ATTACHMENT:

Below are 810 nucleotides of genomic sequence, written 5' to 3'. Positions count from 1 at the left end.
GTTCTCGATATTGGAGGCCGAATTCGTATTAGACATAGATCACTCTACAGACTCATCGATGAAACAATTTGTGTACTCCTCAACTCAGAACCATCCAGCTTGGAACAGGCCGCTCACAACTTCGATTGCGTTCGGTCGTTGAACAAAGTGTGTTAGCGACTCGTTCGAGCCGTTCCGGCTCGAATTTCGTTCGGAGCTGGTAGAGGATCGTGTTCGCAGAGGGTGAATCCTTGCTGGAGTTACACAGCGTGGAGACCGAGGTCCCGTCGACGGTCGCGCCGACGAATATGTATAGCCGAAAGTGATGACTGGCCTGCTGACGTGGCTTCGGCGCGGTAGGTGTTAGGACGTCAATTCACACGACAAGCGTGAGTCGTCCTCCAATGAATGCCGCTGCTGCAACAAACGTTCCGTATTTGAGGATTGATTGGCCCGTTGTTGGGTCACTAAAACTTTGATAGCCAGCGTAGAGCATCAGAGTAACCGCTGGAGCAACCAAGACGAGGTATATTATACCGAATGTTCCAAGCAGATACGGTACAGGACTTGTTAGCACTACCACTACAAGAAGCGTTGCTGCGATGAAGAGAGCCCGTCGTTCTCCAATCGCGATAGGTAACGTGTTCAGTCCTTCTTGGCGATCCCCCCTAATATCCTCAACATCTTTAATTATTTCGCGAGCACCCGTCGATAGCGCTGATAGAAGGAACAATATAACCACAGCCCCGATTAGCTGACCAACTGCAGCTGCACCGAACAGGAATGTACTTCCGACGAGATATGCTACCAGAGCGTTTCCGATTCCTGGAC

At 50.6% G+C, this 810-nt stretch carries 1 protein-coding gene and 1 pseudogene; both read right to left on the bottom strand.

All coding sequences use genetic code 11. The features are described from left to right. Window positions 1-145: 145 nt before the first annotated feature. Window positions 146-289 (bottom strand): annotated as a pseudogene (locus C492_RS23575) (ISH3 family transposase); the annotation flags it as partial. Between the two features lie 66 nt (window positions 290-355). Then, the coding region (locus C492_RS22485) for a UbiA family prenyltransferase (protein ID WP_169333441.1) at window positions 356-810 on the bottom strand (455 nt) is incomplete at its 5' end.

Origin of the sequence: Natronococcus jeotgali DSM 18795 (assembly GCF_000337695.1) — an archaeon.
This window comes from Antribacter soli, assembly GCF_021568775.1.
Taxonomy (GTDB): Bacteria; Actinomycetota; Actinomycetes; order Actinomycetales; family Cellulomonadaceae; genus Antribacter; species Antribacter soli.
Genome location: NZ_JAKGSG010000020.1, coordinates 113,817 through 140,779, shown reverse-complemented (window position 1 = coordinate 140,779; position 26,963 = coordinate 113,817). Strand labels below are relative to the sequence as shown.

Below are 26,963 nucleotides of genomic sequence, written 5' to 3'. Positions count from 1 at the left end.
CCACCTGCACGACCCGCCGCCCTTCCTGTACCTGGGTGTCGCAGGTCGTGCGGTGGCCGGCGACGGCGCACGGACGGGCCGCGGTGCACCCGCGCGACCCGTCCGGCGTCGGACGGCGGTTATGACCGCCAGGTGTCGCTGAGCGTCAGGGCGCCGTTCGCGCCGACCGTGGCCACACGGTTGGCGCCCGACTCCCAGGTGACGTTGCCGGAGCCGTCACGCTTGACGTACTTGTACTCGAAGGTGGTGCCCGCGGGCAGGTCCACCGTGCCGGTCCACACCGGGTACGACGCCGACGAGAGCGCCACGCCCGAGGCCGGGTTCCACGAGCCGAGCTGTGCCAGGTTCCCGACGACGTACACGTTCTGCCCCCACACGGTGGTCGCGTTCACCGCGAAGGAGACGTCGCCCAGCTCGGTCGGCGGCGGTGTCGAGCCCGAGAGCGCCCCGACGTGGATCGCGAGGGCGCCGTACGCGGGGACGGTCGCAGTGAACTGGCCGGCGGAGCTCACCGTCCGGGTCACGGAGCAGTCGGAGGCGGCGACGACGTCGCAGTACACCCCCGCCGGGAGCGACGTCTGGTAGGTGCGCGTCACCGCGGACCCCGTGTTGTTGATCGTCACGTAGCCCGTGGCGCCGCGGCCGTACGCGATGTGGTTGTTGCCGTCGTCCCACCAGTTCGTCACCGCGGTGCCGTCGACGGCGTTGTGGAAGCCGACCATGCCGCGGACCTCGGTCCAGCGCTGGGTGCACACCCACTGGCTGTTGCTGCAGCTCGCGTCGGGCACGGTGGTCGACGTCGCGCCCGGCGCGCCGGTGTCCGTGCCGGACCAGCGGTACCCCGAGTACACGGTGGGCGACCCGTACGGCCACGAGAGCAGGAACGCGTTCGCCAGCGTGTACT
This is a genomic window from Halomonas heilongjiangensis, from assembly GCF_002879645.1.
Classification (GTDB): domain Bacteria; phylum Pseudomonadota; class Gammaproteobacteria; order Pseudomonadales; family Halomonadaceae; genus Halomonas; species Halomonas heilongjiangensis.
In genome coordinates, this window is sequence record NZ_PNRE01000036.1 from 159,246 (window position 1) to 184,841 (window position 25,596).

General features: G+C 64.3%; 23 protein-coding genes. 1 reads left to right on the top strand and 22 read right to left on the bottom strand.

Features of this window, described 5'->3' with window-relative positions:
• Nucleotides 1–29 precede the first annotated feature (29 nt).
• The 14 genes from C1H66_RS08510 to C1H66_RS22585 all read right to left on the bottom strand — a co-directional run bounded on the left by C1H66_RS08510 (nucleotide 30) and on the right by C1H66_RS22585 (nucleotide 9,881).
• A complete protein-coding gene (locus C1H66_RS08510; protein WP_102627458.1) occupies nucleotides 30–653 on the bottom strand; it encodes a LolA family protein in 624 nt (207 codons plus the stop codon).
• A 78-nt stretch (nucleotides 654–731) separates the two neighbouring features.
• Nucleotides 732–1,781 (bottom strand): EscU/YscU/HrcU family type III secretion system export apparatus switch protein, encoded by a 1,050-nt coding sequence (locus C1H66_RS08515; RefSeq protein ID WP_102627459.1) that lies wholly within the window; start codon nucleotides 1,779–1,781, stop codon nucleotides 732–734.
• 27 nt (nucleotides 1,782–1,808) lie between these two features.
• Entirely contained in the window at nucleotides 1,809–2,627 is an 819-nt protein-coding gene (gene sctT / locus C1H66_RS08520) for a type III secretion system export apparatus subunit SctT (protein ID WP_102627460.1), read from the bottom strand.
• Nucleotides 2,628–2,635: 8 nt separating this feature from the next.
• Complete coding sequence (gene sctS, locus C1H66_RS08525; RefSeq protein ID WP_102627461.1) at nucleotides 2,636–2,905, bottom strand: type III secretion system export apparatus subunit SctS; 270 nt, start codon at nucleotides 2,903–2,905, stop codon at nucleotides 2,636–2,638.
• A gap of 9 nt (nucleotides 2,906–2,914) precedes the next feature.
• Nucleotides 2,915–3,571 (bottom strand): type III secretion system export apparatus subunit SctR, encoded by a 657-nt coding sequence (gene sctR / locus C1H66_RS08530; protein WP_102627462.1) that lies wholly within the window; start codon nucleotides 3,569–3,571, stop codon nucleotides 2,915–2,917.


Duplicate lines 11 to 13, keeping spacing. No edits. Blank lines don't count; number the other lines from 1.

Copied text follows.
This is a genomic window from Halomonas heilongjiangensis, from assembly GCF_002879645.1.
Classification (GTDB): domain Bacteria; phylum Pseudomonadota; class Gammaproteobacteria; order Pseudomonadales; family Halomonadaceae; genus Halomonas; species Halomonas heilongjiangensis.
In genome coordinates, this window is sequence record NZ_PNRE01000036.1 from 159,246 (window position 1) to 184,841 (window position 25,596).